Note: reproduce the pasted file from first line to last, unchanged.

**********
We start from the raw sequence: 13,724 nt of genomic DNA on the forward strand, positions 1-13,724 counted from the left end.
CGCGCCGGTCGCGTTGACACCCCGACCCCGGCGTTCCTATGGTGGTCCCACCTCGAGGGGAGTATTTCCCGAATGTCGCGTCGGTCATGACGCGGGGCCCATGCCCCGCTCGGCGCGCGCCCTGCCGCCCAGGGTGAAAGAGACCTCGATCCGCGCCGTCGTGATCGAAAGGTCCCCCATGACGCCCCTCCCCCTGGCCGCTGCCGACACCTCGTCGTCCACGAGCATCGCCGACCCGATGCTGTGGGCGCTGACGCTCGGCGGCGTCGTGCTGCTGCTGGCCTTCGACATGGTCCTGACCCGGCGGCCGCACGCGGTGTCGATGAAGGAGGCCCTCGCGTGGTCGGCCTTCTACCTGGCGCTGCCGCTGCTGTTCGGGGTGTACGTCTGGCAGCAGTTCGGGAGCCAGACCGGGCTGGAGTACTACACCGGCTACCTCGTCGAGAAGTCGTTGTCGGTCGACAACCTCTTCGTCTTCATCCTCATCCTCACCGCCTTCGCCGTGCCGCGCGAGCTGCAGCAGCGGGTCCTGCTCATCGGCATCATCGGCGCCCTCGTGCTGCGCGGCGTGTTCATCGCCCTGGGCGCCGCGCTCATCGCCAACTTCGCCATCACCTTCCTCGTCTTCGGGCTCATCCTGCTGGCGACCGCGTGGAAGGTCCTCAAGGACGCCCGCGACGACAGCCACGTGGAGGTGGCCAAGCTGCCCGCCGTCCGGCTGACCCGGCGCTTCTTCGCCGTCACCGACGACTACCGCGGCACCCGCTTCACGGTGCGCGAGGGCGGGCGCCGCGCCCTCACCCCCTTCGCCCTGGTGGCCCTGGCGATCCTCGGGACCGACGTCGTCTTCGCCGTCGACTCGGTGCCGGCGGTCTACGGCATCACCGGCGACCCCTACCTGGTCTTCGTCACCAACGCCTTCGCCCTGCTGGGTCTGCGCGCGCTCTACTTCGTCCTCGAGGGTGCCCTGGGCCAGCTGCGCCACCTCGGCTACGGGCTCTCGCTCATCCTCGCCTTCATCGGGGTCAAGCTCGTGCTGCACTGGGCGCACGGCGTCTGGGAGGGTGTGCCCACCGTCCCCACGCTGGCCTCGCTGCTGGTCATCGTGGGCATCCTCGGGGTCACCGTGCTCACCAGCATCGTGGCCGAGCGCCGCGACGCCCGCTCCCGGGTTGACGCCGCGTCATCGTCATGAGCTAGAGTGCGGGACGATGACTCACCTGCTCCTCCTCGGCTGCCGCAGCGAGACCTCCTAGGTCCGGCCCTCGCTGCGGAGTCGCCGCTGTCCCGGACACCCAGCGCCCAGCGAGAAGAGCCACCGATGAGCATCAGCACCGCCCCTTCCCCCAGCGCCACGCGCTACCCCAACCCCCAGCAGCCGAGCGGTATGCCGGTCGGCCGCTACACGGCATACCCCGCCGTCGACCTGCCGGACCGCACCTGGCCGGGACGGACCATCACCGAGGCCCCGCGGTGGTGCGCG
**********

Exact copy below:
We start from the raw sequence: 13,724 nt of genomic DNA on the forward strand, positions 1-13,724 counted from the left end.
CGCGCCGGTCGCGTTGACACCCCGACCCCGGCGTTCCTATGGTGGTCCCACCTCGAGGGGAGTATTTCCCGAATGTCGCGTCGGTCATGACGCGGGGCCCATGCCCCGCTCGGCGCGCGCCCTGCCGCCCAGGGTGAAAGAGACCTCGATCCGCGCCGTCGTGATCGAAAGGTCCCCCATGACGCCCCTCCCCCTGGCCGCTGCCGACACCTCGTCGTCCACGAGCATCGCCGACCCGATGCTGTGGGCGCTGACGCTCGGCGGCGTCGTGCTGCTGCTGGCCTTCGACATGGTCCTGACCCGGCGGCCGCACGCGGTGTCGATGAAGGAGGCCCTCGCGTGGTCGGCCTTCTACCTGGCGCTGCCGCTGCTGTTCGGGGTGTACGTCTGGCAGCAGTTCGGGAGCCAGACCGGGCTGGAGTACTACACCGGCTACCTCGTCGAGAAGTCGTTGTCGGTCGACAACCTCTTCGTCTTCATCCTCATCCTCACCGCCTTCGCCGTGCCGCGCGAGCTGCAGCAGCGGGTCCTGCTCATCGGCATCATCGGCGCCCTCGTGCTGCGCGGCGTGTTCATCGCCCTGGGCGCCGCGCTCATCGCCAACTTCGCCATCACCTTCCTCGTCTTCGGGCTCATCCTGCTGGCGACCGCGTGGAAGGTCCTCAAGGACGCCCGCGACGACAGCCACGTGGAGGTGGCCAAGCTGCCCGCCGTCCGGCTGACCCGGCGCTTCTTCGCCGTCACCGACGACTACCGCGGCACCCGCTTCACGGTGCGCGAGGGCGGGCGCCGCGCCCTCACCCCCTTCGCCCTGGTGGCCCTGGCGATCCTCGGGACCGACGTCGTCTTCGCCGTCGACTCGGTGCCGGCGGTCTACGGCATCACCGGCGACCCCTACCTGGTCTTCGTCACCAACGCCTTCGCCCTGCTGGGTCTGCGCGCGCTCTACTTCGTCCTCGAGGGTGCCCTGGGCCAGCTGCGCCACCTCGGCTACGGGCTCTCGCTCATCCTCGCCTTCATCGGGGTCAAGCTCGTGCTGCACTGGGCGCACGGCGTCTGGGAGGGTGTGCCCACCGTCCCCACGCTGGCCTCGCTGCTGGTCATCGTGGGCATCCTCGGGGTCACCGTGCTCACCAGCATCGTGGCCGAGCGCCGCGACGCCCGCTCCCGGGTTGACGCCGCGTCATCGTCATGAGCTAGAGTGCGGGACGATGACTCACCTGCTCCTCCTCGGCTGCCGCAGCGAGACCTCCTAGGTCCGGCCCTCGCTGCGGAGTCGCCGCTGTCCCGGACACCCAGCGCCCAGCGAGAAGAGCCACCGATGAGCATCAGCACCGCCCCTTCCCCCAGCGCCACGCGCTACCCCAACCCCCAGCAGCCGAGCGGTATGCCGGTCGGCCGCTACACGGCATACCCCGCCGTCGACCTGCCGGACCGCACCTGGCCGGGACGGACCATCACCGAGGCCCCGCGGTGGTGCGCG